Monthly Archives: July 2013

Fight financial fraud: The SEC is here to help

The Dodd-Frank Wall Street Reform and Consumer Protection Act – or as I like to call it, The Game Changer.  Unless you’ve been hiding your money under your mattress for the past few years, you’ve heard of the Dodd-Frank Act.  … Continue reading

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‘Shuff up!’

Recently, the teacher in the 4-year-old classroom at Kukuli has been trying to incorporate as much English as possible in every aspect of the kindergarten. The other day the kids were goofing off as usual, and the teacher quickly said … Continue reading

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Living history at Oxford

Oxford is certainly not like any college I’ve ever been to. On the first day I was dropped off in the middle of a bustling little town composed of boutiques, pubs, coffee shops, and elaborate churches. The buildings quite literally … Continue reading

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First day of class in Singapore

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What I’ve learned in Uganda

Five weeks in Uganda.  Five weeks is enough to get over jet lag – even for a family of four.  Five weeks is enough to share a proper greeting with several close, longtime friends.  Five weeks is enough to conduct … Continue reading

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A typical morning in Cuzco

Although I set an alarm every night before I go to bed, I don’t wake up to the “typical iphone alarm.” Instead, I usually wake up to either exploding fireworks or never-ending car alarms. As an American, I generally associate … Continue reading

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Where my feet have led

My feet are scratched, bruised, calloused, blistered, and I am pretty sure my baby toe is broken. I have never been in so desperate need of a pedicure in my life. That being said, I have never appreciated my feet … Continue reading

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What is the American experience, anyway?

Jessica is a graduate student in cultural anthropology and a candidate for a graduate certificate in women’s and gender studies in Dedman College of Humanities and Sciences. Jessica is working on her dissertation, which compares middle-class, heterosexual Mexican-American couples and Anglo couples in the U.S. with the goal of understanding why these individuals choose to be child-free and how gender influences power relations in decision-making. During summer 2013, she is attending the Smithsonian Latino Museum Studies Program in Washington, D.C., to expand her knowledge of Latino studies and explore how her work as an anthropologist can be utilized in a museum setting. Continue reading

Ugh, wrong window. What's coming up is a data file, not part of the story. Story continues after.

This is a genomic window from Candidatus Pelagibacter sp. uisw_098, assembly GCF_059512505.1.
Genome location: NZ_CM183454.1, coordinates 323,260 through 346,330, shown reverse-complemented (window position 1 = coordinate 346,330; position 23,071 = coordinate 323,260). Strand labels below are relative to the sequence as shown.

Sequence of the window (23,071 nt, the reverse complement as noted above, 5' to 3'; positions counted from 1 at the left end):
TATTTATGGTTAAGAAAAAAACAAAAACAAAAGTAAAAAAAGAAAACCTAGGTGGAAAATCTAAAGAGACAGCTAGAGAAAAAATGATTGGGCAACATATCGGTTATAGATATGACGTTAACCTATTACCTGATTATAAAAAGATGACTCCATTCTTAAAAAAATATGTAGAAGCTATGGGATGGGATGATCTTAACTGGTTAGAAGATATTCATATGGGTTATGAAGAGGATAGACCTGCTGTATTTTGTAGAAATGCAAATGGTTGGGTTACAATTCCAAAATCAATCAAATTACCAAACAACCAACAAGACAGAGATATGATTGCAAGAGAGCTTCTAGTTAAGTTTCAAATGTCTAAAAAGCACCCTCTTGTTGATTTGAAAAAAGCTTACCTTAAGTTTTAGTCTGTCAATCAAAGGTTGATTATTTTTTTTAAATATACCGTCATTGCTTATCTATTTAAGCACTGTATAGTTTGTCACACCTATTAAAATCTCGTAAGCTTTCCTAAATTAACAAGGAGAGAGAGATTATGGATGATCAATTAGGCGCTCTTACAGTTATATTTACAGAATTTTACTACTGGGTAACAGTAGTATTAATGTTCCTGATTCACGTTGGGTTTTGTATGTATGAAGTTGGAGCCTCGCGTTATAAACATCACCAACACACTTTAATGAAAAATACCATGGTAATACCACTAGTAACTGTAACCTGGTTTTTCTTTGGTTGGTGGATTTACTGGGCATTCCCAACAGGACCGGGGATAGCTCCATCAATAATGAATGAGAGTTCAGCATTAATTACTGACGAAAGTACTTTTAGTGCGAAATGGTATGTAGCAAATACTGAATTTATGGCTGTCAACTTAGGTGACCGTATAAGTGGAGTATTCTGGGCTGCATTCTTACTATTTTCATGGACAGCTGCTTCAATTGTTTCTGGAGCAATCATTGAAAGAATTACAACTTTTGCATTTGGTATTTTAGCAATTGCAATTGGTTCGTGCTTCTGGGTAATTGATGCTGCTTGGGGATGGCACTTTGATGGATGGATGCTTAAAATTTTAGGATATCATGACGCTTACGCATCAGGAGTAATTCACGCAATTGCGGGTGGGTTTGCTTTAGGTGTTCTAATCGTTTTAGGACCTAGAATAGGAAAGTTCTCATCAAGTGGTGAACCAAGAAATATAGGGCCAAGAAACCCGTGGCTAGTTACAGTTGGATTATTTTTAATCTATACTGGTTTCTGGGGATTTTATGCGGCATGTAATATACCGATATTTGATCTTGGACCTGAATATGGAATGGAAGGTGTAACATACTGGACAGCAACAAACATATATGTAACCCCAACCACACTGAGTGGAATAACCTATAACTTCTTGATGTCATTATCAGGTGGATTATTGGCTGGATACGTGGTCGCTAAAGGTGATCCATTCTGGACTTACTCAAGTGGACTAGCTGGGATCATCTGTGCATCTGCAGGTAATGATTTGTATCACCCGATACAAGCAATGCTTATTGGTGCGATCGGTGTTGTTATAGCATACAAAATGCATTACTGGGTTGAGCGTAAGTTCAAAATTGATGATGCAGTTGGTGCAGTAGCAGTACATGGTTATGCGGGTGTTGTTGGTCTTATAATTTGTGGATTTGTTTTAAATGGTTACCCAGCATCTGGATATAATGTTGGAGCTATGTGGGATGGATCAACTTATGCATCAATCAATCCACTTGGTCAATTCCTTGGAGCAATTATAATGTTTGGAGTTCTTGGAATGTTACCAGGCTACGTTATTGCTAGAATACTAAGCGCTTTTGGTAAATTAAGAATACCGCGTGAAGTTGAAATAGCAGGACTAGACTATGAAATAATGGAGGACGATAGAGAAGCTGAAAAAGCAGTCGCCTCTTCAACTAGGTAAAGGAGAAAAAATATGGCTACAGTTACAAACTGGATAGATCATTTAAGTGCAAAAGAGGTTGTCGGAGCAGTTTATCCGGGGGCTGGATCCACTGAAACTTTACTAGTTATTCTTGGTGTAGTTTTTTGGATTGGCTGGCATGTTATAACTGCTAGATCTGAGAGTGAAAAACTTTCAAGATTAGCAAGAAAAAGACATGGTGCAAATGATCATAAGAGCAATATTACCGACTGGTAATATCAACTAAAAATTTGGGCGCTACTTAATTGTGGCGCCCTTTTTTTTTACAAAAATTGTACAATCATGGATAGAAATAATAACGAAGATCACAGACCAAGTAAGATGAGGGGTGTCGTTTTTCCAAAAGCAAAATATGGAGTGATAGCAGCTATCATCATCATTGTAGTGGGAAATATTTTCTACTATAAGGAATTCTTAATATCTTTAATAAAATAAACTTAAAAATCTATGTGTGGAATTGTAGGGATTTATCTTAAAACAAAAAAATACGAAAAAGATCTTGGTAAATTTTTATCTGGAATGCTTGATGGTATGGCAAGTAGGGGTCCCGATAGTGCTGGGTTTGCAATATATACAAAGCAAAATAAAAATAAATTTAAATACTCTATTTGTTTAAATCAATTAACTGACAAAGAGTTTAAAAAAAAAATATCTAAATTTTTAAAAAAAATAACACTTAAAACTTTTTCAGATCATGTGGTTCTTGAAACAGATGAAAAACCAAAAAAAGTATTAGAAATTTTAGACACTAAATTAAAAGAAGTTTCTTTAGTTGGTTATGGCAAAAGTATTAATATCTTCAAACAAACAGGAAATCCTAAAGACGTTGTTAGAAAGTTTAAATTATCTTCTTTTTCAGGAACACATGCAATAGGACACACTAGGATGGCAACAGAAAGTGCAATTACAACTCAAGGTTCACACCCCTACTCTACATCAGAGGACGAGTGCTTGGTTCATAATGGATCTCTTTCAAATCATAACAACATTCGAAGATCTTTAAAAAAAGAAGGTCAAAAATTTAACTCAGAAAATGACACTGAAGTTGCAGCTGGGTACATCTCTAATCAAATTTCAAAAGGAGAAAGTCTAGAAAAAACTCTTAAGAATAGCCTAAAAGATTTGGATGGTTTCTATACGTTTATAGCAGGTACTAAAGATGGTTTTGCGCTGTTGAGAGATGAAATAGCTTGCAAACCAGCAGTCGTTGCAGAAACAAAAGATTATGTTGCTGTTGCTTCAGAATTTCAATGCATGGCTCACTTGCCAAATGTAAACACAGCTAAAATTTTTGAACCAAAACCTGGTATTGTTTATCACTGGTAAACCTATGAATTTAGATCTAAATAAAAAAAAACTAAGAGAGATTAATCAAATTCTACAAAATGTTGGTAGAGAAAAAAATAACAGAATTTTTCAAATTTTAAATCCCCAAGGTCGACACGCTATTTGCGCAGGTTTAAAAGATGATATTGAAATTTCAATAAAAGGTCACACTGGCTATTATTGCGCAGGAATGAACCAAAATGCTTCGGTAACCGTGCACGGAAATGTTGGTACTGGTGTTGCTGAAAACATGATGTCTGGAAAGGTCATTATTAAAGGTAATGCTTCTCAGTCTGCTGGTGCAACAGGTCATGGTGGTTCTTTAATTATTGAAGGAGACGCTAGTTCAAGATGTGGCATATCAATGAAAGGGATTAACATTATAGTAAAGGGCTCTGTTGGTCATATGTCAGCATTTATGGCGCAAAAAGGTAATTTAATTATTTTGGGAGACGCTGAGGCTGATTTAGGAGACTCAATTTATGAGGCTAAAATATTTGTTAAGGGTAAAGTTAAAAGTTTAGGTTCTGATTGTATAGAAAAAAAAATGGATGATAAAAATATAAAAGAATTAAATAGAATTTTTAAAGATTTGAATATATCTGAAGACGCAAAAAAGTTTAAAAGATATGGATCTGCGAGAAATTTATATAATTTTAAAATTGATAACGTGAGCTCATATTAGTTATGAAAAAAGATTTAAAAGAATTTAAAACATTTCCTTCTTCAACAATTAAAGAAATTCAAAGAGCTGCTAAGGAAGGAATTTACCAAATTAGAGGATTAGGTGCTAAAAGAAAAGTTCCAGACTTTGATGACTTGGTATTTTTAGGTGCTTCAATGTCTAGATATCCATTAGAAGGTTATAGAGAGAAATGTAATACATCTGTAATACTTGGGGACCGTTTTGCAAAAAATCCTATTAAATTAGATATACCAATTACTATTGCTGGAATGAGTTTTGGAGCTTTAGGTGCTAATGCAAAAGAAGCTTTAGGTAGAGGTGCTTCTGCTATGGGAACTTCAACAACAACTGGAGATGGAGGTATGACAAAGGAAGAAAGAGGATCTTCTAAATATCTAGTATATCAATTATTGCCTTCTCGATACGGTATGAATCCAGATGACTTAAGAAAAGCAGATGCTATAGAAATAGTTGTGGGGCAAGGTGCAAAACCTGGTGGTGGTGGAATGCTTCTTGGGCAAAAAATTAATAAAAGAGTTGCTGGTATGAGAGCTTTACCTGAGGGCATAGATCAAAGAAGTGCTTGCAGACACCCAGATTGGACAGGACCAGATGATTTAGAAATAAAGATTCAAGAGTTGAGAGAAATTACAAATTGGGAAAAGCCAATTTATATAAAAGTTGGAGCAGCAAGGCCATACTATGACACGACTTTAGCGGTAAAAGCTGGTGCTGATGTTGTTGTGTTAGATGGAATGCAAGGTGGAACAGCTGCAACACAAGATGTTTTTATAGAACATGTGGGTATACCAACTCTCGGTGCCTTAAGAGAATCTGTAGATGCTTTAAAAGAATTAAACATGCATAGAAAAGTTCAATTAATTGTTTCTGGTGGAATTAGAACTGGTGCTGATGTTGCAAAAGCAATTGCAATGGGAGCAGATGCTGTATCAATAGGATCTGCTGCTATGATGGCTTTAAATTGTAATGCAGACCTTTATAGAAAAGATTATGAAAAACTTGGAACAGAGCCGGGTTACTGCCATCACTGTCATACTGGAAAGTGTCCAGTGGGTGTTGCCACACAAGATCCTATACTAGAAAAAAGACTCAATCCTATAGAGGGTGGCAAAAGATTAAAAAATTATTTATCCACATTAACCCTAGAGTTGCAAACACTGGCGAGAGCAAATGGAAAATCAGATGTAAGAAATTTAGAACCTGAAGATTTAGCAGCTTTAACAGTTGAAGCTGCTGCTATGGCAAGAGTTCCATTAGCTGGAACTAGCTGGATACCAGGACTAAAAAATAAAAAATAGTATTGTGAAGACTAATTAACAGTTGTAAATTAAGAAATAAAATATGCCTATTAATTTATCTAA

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What’s in a bowl of soup?

Rahfin is a junior President’s Scholar and member of the University Honors Program who is majoring in economics, political science and mathematics in Dedman College of Humanities and Sciences. He was awarded a Maguire and Irby Family Foundation Public Service Internship for summer 2013 from the Cary M. Maguire Center for Ethics and Public Responsibility at SMU. He is working for the U.S. State Department at the Bureau of Central and South Asia in Washington, D.C. Continue reading

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Indulging the Performative at the Borough Market, London

Andrea, Traci, and Lexi created a PowerPoint for their final project in London about how food can be performative through many senses to create an understood language similar to their dance performances. The students used the Borough Market in London … Continue reading

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